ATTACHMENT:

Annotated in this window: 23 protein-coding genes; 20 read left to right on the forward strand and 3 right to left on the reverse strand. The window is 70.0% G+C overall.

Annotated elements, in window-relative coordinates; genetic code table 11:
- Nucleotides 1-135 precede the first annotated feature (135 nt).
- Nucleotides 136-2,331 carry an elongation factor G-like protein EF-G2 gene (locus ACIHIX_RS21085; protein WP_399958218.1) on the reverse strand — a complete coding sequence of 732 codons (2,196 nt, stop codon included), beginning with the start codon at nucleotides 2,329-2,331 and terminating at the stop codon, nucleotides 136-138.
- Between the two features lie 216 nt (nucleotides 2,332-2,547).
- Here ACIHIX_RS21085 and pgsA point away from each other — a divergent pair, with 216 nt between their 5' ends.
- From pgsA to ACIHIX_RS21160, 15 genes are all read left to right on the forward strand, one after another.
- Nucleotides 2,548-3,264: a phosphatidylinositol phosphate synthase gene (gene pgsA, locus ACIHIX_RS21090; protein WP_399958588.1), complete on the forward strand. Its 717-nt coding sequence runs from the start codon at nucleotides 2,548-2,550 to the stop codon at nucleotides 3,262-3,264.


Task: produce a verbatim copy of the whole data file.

Annotated in this window: 23 protein-coding genes; 20 read left to right on the forward strand and 3 right to left on the reverse strand. The window is 70.0% G+C overall.

Annotated elements, in window-relative coordinates; genetic code table 11:
- Nucleotides 1-135 precede the first annotated feature (135 nt).
- Nucleotides 136-2,331 carry an elongation factor G-like protein EF-G2 gene (locus ACIHIX_RS21085; protein WP_399958218.1) on the reverse strand — a complete coding sequence of 732 codons (2,196 nt, stop codon included), beginning with the start codon at nucleotides 2,329-2,331 and terminating at the stop codon, nucleotides 136-138.
- Between the two features lie 216 nt (nucleotides 2,332-2,547).
- Here ACIHIX_RS21085 and pgsA point away from each other — a divergent pair, with 216 nt between their 5' ends.
- From pgsA to ACIHIX_RS21160, 15 genes are all read left to right on the forward strand, one after another.
- Nucleotides 2,548-3,264: a phosphatidylinositol phosphate synthase gene (gene pgsA, locus ACIHIX_RS21090; protein WP_399958588.1), complete on the forward strand. Its 717-nt coding sequence runs from the start codon at nucleotides 2,548-2,550 to the stop codon at nucleotides 3,262-3,264.